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They’re coming: teachers from Granger will visit students’ homes


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COMMUNICATION. It’s a must when students are going to school, especially high school. The majority of students spend at least 30-35 hours a week at school, 6 of those hours are spent daily attending four classes that are each divided into an hour and a half blocks. In each of these classes has an average of 20-30 students, imagine trying to remember all of their names and getting to know them one-on-one. Whether they’re an honor student, failing student, athlete, SBO, etc. It seems pretty insurmountable, yet this is a little glimpse of a teacher’s life.

One way to close this rising gap in the community is a new program called: Parent Teacher Home Visit Project. For 15 years, this program has connected home and school communication that support students. In over a dozen states, schools and districts have taken action with this program. It leads to parent involvement, a decrease of disciplinary problems, a rise in attendance, and an increase in student achievement.

“To be honest, it would feel different but it’s for a good cause. It would feel a little awkward and strange, since it isn’t normal and it doesn’t happen as much. But I would lean toward the good side,” Giovanna Aguilar (12) said.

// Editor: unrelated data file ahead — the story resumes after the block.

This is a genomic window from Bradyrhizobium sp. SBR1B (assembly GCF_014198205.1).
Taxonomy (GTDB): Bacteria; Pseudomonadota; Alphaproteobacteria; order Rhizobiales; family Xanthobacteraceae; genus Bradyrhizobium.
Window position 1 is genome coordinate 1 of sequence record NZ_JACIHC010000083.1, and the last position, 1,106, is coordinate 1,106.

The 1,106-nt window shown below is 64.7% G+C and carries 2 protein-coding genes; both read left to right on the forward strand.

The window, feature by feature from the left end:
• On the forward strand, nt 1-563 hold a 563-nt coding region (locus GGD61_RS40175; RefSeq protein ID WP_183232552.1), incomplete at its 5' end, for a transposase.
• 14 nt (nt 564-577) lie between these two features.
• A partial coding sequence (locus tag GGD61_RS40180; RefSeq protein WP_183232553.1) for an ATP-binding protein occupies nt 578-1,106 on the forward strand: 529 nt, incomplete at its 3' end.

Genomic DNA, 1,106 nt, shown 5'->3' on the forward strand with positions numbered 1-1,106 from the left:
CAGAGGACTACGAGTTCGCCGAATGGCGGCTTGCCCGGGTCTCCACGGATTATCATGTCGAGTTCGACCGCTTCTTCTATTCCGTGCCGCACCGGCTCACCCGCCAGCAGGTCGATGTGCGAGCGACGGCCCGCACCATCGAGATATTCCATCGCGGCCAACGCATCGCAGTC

Most students’ reactions weren’t as positive.

“The teachers don’t need to come to our houses. If I want to talk to a teacher I can visit them in their classroom before or after school,” said Oswaldo Sanchez (11).

However, the administration is trying to change this pessimistic attitude towards the program. “It’s a good experience. The concept is to build a better relationship between school and home. We don’t want to be a disciplinary thing or a negative thing. We want it to be an open communication. We are comfortable enough to be coming to your home, so we want you to be comfortable to walking through the doors of the school,” Mr. Beck said.

Ms. Gaskins feels the same way. “I don’t get to know my students personally during the day, and this helps to get to know them better. It’s not supposed to be scary and uncomfortable. It’s really a ‘what can we do better at Granger to help the parent and student?’ ” Ms. Gaskins said.

Although these visits may seem simple enough, it takes a lot of time out of a teacher’s schedule. In order to visit a student’s home, teachers must take a training course that will teach them how to interact with parents and students. Then, they must sign up in pairs and find an appropriate time to visit, since the majority of parents work past 3:00 p.m. The fact that many students come from Spanish-speaking households may present other challenges. Even though the visits will last only 30 minutes, they will result in a long day for the teachers, because they also have to write a report for each visit.

Nevertheless, teachers will get compensated for their time and effort, but this has some students really questioning who the home visits are really for. “Some teachers may do it for the money, but I believe that majority do it for the students,” Alan Cervzantes (9) said.

With the school in controversy over teachers visiting homes, only time will tell for Granger High School. Be prepared Lancers. Listen for a doorbell ringing or the tappity-tap-tap of a knock-knock-knock…the teachers are coming.

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They’re coming: teachers from Granger will visit students’ homes